Reticulate events play an important role in determining evolutionary relationships. The problem of computing the minimum number of such events to explain discordance between two phylogenetic trees is a hard computational problem. In practice, exact solvers struggle to solve instances with reticulation number larger than 40. For such instances, one has to resort to heuristics and approximation algorithms. Here we present the algorithm CycleKiller which is the first approximation algorithm that can produce solutions verifiably close to optimality for instances with hundreds or even thousands of reticulations. Theoretically, the algorithm is an exponential-time 2-approximation (or 4-approximation in its fastest mode). However, using simulations we demonstrate that in practice the algorithm runs quickly for large and difficult instances, producing solutions within one percent of optimality. An implementation of this algorithm, which extends earlier theoretical work, has been made publicly available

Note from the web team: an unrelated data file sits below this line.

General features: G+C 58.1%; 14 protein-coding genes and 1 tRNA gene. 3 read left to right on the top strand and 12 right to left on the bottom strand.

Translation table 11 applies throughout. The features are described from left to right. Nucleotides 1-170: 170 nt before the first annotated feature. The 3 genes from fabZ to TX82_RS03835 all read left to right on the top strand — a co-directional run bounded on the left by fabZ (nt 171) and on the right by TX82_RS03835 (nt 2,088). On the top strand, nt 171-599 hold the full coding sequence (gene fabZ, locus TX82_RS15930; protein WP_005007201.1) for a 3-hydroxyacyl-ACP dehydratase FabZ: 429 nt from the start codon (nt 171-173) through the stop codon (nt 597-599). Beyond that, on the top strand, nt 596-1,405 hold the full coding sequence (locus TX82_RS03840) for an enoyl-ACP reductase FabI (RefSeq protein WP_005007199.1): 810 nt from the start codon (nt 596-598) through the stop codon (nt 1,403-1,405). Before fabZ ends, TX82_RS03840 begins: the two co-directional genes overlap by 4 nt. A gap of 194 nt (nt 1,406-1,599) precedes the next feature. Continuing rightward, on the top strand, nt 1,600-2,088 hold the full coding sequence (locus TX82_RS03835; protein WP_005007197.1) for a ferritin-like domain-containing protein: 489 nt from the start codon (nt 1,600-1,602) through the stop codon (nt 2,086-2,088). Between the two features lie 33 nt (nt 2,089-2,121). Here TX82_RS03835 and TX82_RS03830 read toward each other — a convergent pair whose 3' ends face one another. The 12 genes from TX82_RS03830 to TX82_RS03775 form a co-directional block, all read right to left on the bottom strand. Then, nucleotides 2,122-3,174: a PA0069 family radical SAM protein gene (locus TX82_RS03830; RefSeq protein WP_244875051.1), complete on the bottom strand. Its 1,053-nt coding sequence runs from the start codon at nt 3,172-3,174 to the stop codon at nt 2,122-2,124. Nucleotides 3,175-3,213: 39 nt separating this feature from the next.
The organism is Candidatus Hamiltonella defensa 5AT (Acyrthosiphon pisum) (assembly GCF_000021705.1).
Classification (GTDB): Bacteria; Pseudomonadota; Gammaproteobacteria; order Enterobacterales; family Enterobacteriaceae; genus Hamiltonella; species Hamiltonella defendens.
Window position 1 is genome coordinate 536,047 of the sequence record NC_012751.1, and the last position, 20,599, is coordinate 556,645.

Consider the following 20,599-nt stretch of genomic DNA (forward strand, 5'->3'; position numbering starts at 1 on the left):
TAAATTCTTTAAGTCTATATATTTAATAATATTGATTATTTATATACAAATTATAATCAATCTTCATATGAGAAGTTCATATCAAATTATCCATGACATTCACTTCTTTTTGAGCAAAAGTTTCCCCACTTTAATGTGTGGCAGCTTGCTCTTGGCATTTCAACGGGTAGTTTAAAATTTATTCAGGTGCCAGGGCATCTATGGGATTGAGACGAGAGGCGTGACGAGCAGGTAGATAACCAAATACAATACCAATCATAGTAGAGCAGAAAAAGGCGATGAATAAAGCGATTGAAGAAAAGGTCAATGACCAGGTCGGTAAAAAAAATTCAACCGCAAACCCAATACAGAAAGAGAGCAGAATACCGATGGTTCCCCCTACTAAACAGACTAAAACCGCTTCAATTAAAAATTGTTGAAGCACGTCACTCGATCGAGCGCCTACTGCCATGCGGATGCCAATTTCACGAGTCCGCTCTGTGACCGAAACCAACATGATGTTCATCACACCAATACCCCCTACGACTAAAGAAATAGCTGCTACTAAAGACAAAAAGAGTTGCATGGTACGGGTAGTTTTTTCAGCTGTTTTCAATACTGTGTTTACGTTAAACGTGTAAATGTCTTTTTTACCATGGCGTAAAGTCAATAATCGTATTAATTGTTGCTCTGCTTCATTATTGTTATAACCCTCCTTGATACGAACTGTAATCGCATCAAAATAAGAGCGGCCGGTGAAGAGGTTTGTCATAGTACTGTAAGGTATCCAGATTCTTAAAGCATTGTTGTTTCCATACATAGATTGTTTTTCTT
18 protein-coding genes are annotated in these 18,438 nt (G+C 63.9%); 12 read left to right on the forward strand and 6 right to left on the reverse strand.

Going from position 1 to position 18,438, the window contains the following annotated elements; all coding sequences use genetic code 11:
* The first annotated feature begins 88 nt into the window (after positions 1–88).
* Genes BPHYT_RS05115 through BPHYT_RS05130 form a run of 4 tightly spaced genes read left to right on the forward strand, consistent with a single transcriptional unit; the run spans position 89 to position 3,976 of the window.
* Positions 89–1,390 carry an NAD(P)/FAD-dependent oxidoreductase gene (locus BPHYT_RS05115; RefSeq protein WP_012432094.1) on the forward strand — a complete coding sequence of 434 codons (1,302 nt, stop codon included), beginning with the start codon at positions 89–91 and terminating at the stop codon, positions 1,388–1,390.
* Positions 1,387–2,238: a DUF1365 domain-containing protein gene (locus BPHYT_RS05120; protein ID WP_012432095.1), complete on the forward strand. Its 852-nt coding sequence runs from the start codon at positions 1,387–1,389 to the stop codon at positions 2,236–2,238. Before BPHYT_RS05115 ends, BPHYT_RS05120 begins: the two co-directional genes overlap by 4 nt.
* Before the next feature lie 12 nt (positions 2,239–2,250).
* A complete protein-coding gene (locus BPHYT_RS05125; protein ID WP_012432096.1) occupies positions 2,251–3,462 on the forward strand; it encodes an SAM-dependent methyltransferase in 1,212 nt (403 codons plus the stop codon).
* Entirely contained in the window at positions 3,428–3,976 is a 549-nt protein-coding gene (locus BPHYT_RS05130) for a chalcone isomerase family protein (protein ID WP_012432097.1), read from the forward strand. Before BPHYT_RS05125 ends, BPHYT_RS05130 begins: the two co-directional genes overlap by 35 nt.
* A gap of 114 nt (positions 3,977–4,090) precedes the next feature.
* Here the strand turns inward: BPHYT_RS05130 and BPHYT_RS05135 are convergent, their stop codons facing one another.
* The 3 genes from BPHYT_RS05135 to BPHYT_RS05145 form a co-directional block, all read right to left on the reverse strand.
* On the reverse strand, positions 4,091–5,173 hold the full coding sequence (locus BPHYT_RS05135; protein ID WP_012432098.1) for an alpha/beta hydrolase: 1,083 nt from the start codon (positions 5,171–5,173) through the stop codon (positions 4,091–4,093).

Original language | English |
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Publisher | s.n. |
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Number of pages | 12 |
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Publication status | Published - 2012 |
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Externally published | Yes |
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Name | arXiv.org |
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Volume | 1205.3417 [q-bio.PE] |
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